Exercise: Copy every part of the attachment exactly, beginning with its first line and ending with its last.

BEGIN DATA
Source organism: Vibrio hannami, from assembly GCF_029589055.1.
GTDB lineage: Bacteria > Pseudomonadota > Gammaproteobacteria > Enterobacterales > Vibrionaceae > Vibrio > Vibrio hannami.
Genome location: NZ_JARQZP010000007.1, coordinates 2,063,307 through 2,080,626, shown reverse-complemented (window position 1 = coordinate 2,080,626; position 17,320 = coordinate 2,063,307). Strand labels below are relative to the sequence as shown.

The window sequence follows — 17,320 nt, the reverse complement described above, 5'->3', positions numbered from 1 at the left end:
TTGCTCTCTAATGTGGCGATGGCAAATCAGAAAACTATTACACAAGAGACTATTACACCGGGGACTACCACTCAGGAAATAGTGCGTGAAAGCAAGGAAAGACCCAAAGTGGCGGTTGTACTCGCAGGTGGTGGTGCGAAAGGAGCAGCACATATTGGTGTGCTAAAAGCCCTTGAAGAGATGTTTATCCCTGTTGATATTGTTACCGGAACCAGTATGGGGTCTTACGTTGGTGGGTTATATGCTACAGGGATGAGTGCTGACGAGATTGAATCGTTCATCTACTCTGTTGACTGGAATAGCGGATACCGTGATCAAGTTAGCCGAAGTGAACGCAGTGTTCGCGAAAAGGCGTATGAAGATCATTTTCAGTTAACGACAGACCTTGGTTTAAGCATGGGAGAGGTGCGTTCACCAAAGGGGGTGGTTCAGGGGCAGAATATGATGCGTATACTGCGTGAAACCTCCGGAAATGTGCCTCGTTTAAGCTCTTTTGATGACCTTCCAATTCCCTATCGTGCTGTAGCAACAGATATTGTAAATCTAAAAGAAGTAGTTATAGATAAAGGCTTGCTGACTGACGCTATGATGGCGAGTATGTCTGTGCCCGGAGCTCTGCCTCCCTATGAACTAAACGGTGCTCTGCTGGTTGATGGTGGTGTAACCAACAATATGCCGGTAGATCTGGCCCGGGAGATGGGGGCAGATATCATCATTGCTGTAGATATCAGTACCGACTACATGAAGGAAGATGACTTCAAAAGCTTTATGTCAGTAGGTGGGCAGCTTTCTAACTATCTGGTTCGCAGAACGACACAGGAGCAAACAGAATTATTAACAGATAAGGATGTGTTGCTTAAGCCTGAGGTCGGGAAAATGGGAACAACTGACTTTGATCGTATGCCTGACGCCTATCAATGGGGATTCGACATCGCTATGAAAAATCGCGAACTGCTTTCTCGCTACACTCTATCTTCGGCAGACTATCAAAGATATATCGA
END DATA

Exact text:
Source organism: Vibrio hannami, from assembly GCF_029589055.1.
GTDB lineage: Bacteria > Pseudomonadota > Gammaproteobacteria > Enterobacterales > Vibrionaceae > Vibrio > Vibrio hannami.
Genome location: NZ_JARQZP010000007.1, coordinates 2,063,307 through 2,080,626, shown reverse-complemented (window position 1 = coordinate 2,080,626; position 17,320 = coordinate 2,063,307). Strand labels below are relative to the sequence as shown.

The window sequence follows — 17,320 nt, the reverse complement described above, 5'->3', positions numbered from 1 at the left end:
TTGCTCTCTAATGTGGCGATGGCAAATCAGAAAACTATTACACAAGAGACTATTACACCGGGGACTACCACTCAGGAAATAGTGCGTGAAAGCAAGGAAAGACCCAAAGTGGCGGTTGTACTCGCAGGTGGTGGTGCGAAAGGAGCAGCACATATTGGTGTGCTAAAAGCCCTTGAAGAGATGTTTATCCCTGTTGATATTGTTACCGGAACCAGTATGGGGTCTTACGTTGGTGGGTTATATGCTACAGGGATGAGTGCTGACGAGATTGAATCGTTCATCTACTCTGTTGACTGGAATAGCGGATACCGTGATCAAGTTAGCCGAAGTGAACGCAGTGTTCGCGAAAAGGCGTATGAAGATCATTTTCAGTTAACGACAGACCTTGGTTTAAGCATGGGAGAGGTGCGTTCACCAAAGGGGGTGGTTCAGGGGCAGAATATGATGCGTATACTGCGTGAAACCTCCGGAAATGTGCCTCGTTTAAGCTCTTTTGATGACCTTCCAATTCCCTATCGTGCTGTAGCAACAGATATTGTAAATCTAAAAGAAGTAGTTATAGATAAAGGCTTGCTGACTGACGCTATGATGGCGAGTATGTCTGTGCCCGGAGCTCTGCCTCCCTATGAACTAAACGGTGCTCTGCTGGTTGATGGTGGTGTAACCAACAATATGCCGGTAGATCTGGCCCGGGAGATGGGGGCAGATATCATCATTGCTGTAGATATCAGTACCGACTACATGAAGGAAGATGACTTCAAAAGCTTTATGTCAGTAGGTGGGCAGCTTTCTAACTATCTGGTTCGCAGAACGACACAGGAGCAAACAGAATTATTAACAGATAAGGATGTGTTGCTTAAGCCTGAGGTCGGGAAAATGGGAACAACTGACTTTGATCGTATGCCTGACGCCTATCAATGGGGATTCGACATCGCTATGAAAAATCGCGAACTGCTTTCTCGCTACACTCTATCTTCGGCAGACTATCAAAGATATATCGA